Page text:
The Ingram home was up four flights of naked oaken stairs, fairly swept, in a plain, flat-fronted house. The door of the home was opened by a dark, untidy, dishevelled, uncapped, fat girl, with a full apron, dazzling white and rectangularly creased, that had obviously just been taken out of a drawer. Familiarly and amicably smiling, she led him into a small, modest drawing-room where were Lois and her father and mother. Lois was enigmatic and taciturn. Mr. and Mrs. Ingram were ingenuous, loquacious, and at ease. Both of them had twinkling eyes. Mrs. Ingram was rather stout and grey and small, and wore a quiet, inexpensive blue dress, embroidered at the neck in the Morrisian manner, of no kind of fashionableness. She spoke in a low voice, smiled to herself with a benevolence that was not without a touch of the sardonic, and often looked at the floor or at the ceiling. Mr. Ingram, very slim and neat, was quite as small as his wife, and seemed smaller. He talked much and rather amusingly, in a somewhat mincing tone, as it were apologetically, truly anxious to please. He had an extremely fair complexion, and his youthfulness was quite startling. His golden hair and perfect teeth might have belonged to a boy. George leapt immediately into familiarity with these two. But nobody could have less resembled his preconceived image of 'Parisian' than Mr. Ingram. And he could not understand a bit whence or how such a pair had produced their daughter Lois. Laurencine was a far more comprehensible offspring for them.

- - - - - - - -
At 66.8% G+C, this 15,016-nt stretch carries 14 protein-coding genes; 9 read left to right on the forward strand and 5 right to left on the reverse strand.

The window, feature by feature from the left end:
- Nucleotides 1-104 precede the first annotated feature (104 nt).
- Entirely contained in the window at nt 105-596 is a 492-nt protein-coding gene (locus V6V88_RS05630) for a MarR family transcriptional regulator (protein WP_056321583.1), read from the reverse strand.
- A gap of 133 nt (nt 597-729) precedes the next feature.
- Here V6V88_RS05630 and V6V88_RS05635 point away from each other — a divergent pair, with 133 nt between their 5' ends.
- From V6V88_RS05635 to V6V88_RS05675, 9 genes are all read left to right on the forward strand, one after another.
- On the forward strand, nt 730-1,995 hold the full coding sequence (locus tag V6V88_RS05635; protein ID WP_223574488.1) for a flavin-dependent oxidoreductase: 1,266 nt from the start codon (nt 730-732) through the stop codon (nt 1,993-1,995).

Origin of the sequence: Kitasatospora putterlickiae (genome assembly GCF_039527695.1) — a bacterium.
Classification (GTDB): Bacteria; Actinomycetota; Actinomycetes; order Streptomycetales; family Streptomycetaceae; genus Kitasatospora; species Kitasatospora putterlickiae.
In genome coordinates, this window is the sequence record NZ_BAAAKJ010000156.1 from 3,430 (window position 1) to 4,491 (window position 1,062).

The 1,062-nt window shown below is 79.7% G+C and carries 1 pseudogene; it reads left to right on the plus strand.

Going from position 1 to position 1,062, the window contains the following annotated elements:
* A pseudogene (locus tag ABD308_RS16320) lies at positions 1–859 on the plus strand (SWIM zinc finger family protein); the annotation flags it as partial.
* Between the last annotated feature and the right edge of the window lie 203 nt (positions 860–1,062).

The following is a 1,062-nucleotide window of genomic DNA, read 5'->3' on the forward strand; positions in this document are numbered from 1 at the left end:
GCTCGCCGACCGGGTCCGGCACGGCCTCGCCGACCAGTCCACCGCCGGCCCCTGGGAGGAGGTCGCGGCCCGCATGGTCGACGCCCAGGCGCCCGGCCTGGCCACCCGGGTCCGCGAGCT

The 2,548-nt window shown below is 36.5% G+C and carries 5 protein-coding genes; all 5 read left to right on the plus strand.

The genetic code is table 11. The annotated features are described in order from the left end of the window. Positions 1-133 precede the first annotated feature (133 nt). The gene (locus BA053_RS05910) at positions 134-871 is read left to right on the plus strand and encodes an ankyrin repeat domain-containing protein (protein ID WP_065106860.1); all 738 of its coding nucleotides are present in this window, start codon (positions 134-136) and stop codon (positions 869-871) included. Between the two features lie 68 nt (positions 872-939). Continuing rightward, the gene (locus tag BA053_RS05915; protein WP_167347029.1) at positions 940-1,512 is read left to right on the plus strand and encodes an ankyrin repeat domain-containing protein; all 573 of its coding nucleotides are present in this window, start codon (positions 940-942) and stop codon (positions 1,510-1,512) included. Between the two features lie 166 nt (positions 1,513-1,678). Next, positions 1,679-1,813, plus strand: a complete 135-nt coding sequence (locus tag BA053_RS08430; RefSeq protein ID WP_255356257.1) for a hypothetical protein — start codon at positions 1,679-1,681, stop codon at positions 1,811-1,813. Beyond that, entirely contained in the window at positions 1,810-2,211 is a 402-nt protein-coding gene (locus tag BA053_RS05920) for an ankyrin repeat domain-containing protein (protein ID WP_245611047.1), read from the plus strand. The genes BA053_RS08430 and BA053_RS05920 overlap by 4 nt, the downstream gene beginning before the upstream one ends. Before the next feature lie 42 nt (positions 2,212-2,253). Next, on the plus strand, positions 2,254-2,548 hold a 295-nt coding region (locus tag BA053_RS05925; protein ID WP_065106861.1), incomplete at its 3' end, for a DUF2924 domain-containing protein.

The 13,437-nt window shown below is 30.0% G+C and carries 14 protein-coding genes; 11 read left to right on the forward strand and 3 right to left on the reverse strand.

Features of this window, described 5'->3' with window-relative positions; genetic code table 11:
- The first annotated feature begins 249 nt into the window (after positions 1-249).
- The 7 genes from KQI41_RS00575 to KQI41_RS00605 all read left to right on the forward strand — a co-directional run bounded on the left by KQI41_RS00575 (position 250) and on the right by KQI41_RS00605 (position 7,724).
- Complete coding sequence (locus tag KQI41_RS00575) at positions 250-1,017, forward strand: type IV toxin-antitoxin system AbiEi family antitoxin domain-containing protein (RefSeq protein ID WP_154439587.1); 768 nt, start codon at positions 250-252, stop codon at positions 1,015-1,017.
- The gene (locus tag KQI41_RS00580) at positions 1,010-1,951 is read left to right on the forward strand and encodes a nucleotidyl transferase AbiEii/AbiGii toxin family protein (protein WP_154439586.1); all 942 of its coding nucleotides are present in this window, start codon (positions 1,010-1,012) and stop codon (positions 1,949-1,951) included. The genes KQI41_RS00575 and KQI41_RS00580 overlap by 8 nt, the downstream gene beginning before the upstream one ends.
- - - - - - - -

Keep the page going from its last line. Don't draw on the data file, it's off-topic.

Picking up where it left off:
The dining-room was even less spacious than the drawing-room, and as unpretentious. The furniture everywhere was sparse, but there were one or two rich knick-knacks, and an abundance of signed photographs. The few pictures, too, were signed, and they drew attention. On the table the napkins, save George's, were in rings, and each ring different from the others. George's napkin had the air of a wealthy, stiff, shiny relative of the rest. Evidently in that home the long art of making both ends meet was daily practised. George grew light-hearted and happy, despite the supreme preoccupation which only a telegram could allay. He had keenly the sensation of being abroad. The multiplicity of doors, the panelling of the doors, the narrow planking of the oaken floor, the moulding of the cornices, the shape of the windows, the view of the courtyard from the dining-room and of attics and chimney-cowls from the drawing-room, the closed anthracite stoves in lieu of fires, the crockery, the wine-bottle, the mustard, the grey salt, the unconventional gestures and smiles and exclamations of the unkempt maid-all these strange details enchanted him, and they all set off very vividly the intense, nice, honest, reassuring Englishness of the host and hostess.